Bipolar Disorder is a specific type of mood disorder that not only exhibits periods of major depressive episodes as you have reviewed, but also includes distinct periods of mania. A manic episode is a period of time lasting at least one week in which the overarching mood of the individual is characterized by a persistently grandiose, expansive, irritable, and/or elevated mood. Individuals experiencing mania often demonstrate inordinate enthusiasm for interpersonal and occupational activities as well as unsubstantiated and overblown sense of optimism and self-confidence. Given the high level of energy and impulsivity that is exhibited, it is not uncommon for the need for sleep to be significantly diminished. Speech at these times is often pressured and the content of what is discussed as often grandiose and seems to be characterized by a “flight of ideas.”
Keep in mind that all of these symptoms have to be severe enough to significantly impair an individual’s familial, social, or occupational functioning. It is not uncommon for individuals in a manic episode to engage in extremely reckless and dangerous behavior they can have negative repercussions on their relationships, employment, and financial standing.
For cases of bipolar disorder, the primary drug that is prescribed to treat this condition is lithium carbonate, primarily because of its prominent effect on reducing symptoms of mania. This drug is effective in not only reducing manic symptoms but also helping to ameliorate repetitive mood swings. Unfortunately, this can be a difficult drug to take on a chronic basis; patients often stop taking the drug when they start “feeling better” and begin to feel like the medication is no longer necessary. It often takes concurrent individual psychotherapy to help individuals come to understand that they, in fact, have a chronic mental disorder that requires life-long maintenance to maintain a healthy quality of life.
It is important for care professionals to think about ongoing suicide assessment for individuals who struggle with chronic and persistent mental health disorders like schizophrenia, major depression, and bipolar disorder. It should be noted that approximately 50% to 80% of individuals who report suicidal ideation have a history of severe depression. The second and third most common mental disorders for individuals who commit suicide are alcoholism and schizophrenia, respectively. Interestingly, and perhaps paradoxically, individuals are actually more at risk in the first three months following effective treatment of their depression; that is, once the heaviest symptoms of depression begin to abate, and individuals report having more energy and perhaps more clarity of their life circumstances, are they actually a more threat to themselves. This is important to consider as one begins drug treatment for this condition and continues to monitor an individual’s progress in treatment.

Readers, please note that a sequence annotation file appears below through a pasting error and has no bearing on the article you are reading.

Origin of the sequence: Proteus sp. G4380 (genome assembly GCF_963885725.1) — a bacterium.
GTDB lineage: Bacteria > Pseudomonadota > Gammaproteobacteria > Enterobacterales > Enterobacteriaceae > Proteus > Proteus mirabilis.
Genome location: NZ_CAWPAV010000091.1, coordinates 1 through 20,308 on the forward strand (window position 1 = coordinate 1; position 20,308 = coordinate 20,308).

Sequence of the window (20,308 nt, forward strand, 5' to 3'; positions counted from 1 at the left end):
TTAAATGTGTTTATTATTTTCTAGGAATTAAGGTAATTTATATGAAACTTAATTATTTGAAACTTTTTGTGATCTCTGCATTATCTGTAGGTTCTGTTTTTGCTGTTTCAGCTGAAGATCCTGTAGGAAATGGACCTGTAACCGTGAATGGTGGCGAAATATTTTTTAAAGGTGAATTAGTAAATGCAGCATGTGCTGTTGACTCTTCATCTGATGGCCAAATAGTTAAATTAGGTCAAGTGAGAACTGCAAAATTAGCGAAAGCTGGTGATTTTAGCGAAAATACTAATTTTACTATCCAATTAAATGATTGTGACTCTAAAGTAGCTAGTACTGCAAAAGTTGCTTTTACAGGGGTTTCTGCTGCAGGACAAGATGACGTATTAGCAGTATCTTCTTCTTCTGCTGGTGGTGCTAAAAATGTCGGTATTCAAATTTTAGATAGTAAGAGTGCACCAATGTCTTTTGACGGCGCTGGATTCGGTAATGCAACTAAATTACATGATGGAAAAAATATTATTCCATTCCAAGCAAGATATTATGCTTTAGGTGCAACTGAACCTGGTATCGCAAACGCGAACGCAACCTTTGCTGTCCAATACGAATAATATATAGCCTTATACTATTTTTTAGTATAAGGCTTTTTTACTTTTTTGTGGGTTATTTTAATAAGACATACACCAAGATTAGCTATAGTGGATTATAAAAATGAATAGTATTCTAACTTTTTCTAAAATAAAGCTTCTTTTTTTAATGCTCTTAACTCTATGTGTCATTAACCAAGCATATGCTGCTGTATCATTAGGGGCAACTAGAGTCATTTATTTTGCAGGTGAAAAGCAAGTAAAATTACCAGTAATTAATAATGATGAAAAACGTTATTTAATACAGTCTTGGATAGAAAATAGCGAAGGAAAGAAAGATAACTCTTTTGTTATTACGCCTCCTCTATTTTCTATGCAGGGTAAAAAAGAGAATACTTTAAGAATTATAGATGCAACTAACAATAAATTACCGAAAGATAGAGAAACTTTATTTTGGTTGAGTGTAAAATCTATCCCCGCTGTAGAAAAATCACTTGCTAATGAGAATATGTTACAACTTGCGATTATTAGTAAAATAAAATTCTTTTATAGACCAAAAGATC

Prevention and Treatment
You will be examining the role that substance-abuse prevention programs and substance-abuse treatment programs play in our society. Given the multitude of variables – biological, genetic, familial, social, socioeconomic status, peer influences, comorbid mental disorders (e.g., depression) – that contribute to whether a person decides to take that first drink, huff, hit or toke – you can begin to understand what a complex undertaking these types of programs face. The burden to families, the economy, the healthcare system, and society has been great. There have been some significant gains in helping to prevent and treat the serious problems of drug abuse and dependence as well as some serious missteps over the years. You can learn from both.